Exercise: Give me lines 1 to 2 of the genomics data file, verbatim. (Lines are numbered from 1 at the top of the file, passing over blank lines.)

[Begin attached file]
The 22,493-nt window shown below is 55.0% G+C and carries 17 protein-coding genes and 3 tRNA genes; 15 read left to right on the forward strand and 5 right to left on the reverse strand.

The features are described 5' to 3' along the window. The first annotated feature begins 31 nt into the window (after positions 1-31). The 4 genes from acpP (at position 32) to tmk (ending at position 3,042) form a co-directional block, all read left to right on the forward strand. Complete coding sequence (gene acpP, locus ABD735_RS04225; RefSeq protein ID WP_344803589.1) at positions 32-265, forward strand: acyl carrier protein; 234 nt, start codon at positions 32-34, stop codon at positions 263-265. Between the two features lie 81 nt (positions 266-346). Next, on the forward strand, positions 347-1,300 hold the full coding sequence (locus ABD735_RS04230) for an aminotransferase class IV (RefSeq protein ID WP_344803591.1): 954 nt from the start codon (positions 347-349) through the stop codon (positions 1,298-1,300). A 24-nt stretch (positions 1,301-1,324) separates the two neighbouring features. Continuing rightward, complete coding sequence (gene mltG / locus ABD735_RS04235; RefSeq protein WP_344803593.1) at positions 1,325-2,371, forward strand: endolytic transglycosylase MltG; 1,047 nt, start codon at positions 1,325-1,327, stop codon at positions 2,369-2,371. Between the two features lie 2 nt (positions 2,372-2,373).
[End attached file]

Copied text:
The 22,493-nt window shown below is 55.0% G+C and carries 17 protein-coding genes and 3 tRNA genes; 15 read left to right on the forward strand and 5 right to left on the reverse strand.

The features are described 5' to 3' along the window. The first annotated feature begins 31 nt into the window (after positions 1-31). The 4 genes from acpP (at position 32) to tmk (ending at position 3,042) form a co-directional block, all read left to right on the forward strand. Complete coding sequence (gene acpP, locus ABD735_RS04225; RefSeq protein ID WP_344803589.1) at positions 32-265, forward strand: acyl carrier protein; 234 nt, start codon at positions 32-34, stop codon at positions 263-265. Between the two features lie 81 nt (positions 266-346). Next, on the forward strand, positions 347-1,300 hold the full coding sequence (locus ABD735_RS04230) for an aminotransferase class IV (RefSeq protein ID WP_344803591.1): 954 nt from the start codon (positions 347-349) through the stop codon (positions 1,298-1,300). A 24-nt stretch (positions 1,301-1,324) separates the two neighbouring features. Continuing rightward, complete coding sequence (gene mltG / locus ABD735_RS04235; RefSeq protein WP_344803593.1) at positions 1,325-2,371, forward strand: endolytic transglycosylase MltG; 1,047 nt, start codon at positions 1,325-1,327, stop codon at positions 2,369-2,371. Between the two features lie 2 nt (positions 2,372-2,373).